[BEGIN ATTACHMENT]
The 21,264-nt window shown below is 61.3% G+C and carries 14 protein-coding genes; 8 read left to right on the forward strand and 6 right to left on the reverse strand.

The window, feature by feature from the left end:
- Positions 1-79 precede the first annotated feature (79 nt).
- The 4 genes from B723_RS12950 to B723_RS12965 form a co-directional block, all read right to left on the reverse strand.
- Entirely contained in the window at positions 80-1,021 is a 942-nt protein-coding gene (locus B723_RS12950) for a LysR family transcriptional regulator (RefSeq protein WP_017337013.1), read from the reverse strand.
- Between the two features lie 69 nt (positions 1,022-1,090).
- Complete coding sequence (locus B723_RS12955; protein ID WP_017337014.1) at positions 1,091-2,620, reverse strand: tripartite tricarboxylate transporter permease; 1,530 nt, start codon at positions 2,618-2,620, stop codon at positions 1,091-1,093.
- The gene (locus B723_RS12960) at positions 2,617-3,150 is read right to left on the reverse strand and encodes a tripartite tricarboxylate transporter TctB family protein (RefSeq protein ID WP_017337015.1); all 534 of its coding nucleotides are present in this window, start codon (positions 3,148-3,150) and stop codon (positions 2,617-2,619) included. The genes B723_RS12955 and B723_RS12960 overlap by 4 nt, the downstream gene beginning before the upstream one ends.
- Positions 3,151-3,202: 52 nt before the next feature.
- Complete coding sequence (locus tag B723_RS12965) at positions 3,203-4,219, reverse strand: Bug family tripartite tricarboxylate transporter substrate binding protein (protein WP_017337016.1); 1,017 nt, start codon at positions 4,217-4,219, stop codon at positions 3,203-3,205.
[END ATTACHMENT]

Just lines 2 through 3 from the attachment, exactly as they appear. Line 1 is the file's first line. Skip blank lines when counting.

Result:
The window, feature by feature from the left end:
- Positions 1-79 precede the first annotated feature (79 nt).